Oh, boy. Hang on a second. No one’s ever asked me that question. I have the book for the five-CD with me and I’m going to have to look at it… There’s so many. I mean, my God,… If you look at “All the Rest,” there’s this real simple one called “Harry Green,” which really touches me in a certain way. He’s telling a story about a guy that he knew in high school. And Tom told me, “This is a real guy. It really happened.” And he says it in a way that you discover the story as he’s telling it, rather than just telling it to you, and the story itself is really good, and emotional.

And then if we get into the home recordings, I really like “There’s a Break in the Rain (Have Love, Will Travel).” There’s something about that that’s really interesting, because it’s got the same chorus as the song “Have Love Will Travel,” which eventually showed up on “The Last DJ.” But it’s got a different verse and a different bridge. And it shows you that Tom was a guy who would never let a good lyric go to waste. The line “Some things I worry about never happen anyway” shows up in about three or four different songs in this boxed set. It eventually ended up in “Crawling Back to You,” but it also occurs in other places, like in the demo of “You Don’t Know How It Feels” and then a couple of other places. But this demo version of “Have Love Will Travel,” which is halfway a different song, is just beautiful. It shows his Beatles influences. And it also shows you that a chorus, even with the same words, can mean something completely different when you have different verses and a different bridge around it.

And then the live disc… All of us, Tom included, loved that version of “Girl on LSD.” He sets it up in the concert, saying, “Look, I don’t usually do requests, but someone held a sign that said ‘Girl on LSD.’ Oh, what the hell, I’m going to do it.” I just love the fact that he’s telling people, “Okay, here comes the next verse; this is really going to be a good one” — he’s doing commentary about his song while he’s singing. He heard that mix and loved it, so that’s a fun little moment that was really great to have it on there.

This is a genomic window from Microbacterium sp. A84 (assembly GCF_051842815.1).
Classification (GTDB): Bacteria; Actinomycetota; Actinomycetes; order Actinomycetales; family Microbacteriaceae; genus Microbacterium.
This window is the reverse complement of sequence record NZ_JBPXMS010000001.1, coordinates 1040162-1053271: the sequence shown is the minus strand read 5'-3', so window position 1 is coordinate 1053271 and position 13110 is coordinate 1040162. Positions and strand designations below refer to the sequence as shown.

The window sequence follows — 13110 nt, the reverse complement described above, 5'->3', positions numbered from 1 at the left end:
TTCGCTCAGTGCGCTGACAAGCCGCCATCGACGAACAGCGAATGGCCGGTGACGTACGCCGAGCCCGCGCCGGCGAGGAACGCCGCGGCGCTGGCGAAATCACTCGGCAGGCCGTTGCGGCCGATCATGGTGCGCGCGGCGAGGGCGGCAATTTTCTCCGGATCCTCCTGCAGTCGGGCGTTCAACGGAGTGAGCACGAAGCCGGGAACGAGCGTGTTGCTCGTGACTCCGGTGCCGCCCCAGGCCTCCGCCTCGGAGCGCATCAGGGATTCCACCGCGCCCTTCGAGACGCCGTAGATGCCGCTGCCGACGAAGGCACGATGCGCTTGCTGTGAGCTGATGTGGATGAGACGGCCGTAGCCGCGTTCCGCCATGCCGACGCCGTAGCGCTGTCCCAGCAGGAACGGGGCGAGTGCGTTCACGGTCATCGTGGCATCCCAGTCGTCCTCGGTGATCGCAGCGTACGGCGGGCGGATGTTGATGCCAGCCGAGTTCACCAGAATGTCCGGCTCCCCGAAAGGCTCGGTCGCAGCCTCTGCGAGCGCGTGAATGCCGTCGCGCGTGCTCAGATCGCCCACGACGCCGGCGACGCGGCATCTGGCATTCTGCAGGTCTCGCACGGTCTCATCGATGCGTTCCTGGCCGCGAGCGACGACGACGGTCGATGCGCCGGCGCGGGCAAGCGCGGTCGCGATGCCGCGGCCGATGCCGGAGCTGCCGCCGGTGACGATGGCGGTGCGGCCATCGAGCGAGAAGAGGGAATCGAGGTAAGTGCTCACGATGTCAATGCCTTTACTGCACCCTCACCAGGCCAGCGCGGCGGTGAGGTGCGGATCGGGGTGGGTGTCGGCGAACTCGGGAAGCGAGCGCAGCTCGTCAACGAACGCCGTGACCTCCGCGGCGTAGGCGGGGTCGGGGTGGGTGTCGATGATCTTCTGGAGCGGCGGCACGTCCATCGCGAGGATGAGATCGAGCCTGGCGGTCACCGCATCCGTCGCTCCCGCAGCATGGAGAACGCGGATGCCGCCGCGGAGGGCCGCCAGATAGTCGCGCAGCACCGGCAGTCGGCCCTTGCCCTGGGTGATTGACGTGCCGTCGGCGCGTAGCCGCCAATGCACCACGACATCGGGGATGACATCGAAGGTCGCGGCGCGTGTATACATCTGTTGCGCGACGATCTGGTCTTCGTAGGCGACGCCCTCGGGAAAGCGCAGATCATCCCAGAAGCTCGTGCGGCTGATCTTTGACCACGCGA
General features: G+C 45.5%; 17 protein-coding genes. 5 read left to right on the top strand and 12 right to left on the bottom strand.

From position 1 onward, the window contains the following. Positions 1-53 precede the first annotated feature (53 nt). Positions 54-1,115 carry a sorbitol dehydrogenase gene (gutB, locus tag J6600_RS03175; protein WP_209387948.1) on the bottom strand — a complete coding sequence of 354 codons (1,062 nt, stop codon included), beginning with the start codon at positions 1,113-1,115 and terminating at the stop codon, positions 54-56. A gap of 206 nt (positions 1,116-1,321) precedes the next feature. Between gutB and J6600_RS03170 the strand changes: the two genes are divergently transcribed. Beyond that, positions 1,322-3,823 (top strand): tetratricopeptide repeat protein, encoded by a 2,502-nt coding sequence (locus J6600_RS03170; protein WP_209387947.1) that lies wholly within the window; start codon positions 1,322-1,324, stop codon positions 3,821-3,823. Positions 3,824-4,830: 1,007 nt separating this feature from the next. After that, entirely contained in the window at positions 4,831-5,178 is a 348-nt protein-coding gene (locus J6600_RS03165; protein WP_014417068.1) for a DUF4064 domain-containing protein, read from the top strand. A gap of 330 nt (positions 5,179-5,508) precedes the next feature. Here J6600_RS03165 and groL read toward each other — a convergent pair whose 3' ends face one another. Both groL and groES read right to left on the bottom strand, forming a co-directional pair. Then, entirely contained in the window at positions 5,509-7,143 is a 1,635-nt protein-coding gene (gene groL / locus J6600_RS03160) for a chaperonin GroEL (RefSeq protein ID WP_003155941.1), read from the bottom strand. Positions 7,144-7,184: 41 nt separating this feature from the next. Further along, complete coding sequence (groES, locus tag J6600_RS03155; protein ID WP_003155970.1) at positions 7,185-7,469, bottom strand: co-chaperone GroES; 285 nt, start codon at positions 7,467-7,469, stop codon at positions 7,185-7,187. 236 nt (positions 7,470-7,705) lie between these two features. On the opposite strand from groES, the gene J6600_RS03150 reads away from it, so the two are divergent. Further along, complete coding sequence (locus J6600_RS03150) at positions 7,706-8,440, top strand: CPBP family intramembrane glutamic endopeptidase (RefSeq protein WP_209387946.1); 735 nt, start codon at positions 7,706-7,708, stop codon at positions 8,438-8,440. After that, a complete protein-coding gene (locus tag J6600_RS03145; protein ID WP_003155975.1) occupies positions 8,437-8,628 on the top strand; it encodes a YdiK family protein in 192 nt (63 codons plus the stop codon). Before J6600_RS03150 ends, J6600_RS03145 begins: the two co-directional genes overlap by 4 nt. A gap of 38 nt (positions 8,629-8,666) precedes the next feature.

And then when you get to the last disc, the alternate takes one, I think my favorite track on that one is “Higher Place.” It’s a completely different drummer, Kenny Aronoff, who was (John) Mellencamp’s drummer for a while. It’s a full-on Heartbreakers version of this song, with organ, like a “Damn the Torpedoes” kind of arrangement. It’s got some Jeff Lynne (style to it), too, because it’s got a ton of overdubbed 12-strings. It’s a really fun take on that song. And to me it doesn’t diminish the one on “Wildflowers,” because “Wildflowers” is a certain aesthetic that they ended up with, this very direct, stripped down and kind of austere production style, which is lovely and really gets the intention of the song across. But this is just fun as kind of an indulgent, high-calorie version. [Laughs.]